SWANTON — “Why does it take so long?” is a question Ken Upmal, senior project manager for the Agency of Transportation, gets all the time.
Upmal answered this and more Sept. 7 at the Swanton selectboard meeting, but the main message stands: the reconstruction of Route 78 is happening and is a reality for the not too distant future.
Upmal said the project is in its final stages and that it isn’t the designing that has taken so long, but environmental permitting, utility coordination and relocation and right of way acquisitions.
Route 78 is a vital road in northwest Vermont. Not only does it connect Franklin and Grand Isle Counties, but it passes through Missisquoi National Wildlife Refuge and is frequented heavily by commercial trucks at all hours of the day.
For the past two and a half years, Upmal has been working with the National Wildlife Refuge, coordinating its needs and concerns.
When Upmal originally took over the project, he insisted that the rebuild of the highway endure. His plan, he said, is to build a highway that will last 50 years as opposed to a regular repaving which would last 15-20 years.
VTrans expects to add full-width 12-foot travel lanes and six to eight foot shoulders.
“This might not mean anything for anybody right now, but in the interest of the town, this is fantastic,” Upmal said at the meeting. “I'm going to build you a 50-year road. It's gonna last.”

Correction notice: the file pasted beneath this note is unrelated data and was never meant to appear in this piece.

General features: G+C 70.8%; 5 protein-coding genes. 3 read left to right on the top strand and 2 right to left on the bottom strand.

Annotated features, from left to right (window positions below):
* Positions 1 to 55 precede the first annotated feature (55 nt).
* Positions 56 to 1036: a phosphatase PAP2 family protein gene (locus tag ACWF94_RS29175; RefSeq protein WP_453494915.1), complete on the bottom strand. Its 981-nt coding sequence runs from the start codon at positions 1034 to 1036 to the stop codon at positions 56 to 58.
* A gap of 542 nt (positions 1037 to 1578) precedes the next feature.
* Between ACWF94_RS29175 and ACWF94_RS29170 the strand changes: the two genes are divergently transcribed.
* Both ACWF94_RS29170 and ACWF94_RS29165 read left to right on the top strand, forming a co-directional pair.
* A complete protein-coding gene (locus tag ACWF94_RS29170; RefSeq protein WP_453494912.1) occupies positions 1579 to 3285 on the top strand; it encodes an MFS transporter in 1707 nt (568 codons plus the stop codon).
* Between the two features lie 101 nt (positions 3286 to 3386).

Currently Upmal has 80% of the right of way plans drawn up and construction is expected to begin in 2024, Upmal said, which in VTrans terms, is like tomorrow.
Construction in 2024
When construction begins on the two-year project, Upmal said it will be impossible to avoid traffic delays.
While the road is being built, the highway will go down to one way alternating travel with a traffic light.
Upmal said this is a hard pill to swallow, but there is no way to put a two-way detour through the Refuge and the archaeologically sensitive areas around the highway.
He plans however to limit the length of the construction zone to mitigate traffic delays as much as possible.
Concerns about speeding
Upmal said concerns about dangerous drivers along the road is an issue of law enforcement and isn’t something VTrans has jurisdiction over.
Upmal said his only job is making the road better and that he can’t control how fast people drive on the road.
“The road is another fatality waiting to happen,” he said at the meeting. “We’re going to make it better.”
VTrans is optimistic
Despite the wait and years of planning, Upmal said he’s feeling good now that an end is in sight.
“I'm really optimistic. I'm tired. I’ve been working on this project for years and years,” he said. “It's a very tiring process, but I can stand up here tonight with a smile, knowing that we're here, and I'm very proud and all of it.”
Upmal said he’s retiring soon and this will be one of his last projects with VTrans, topping off a 28 year career with the agency.
“When I step off this train in the future, I’m very proud of what myself and my staff have accomplished with this,” he said. “This is a reality now folks, and I couldn't say that for years.”
Upmal encouraged anyone with questions about the project and their property to reach out to him via email at Ken.Upmal@vermont.gov.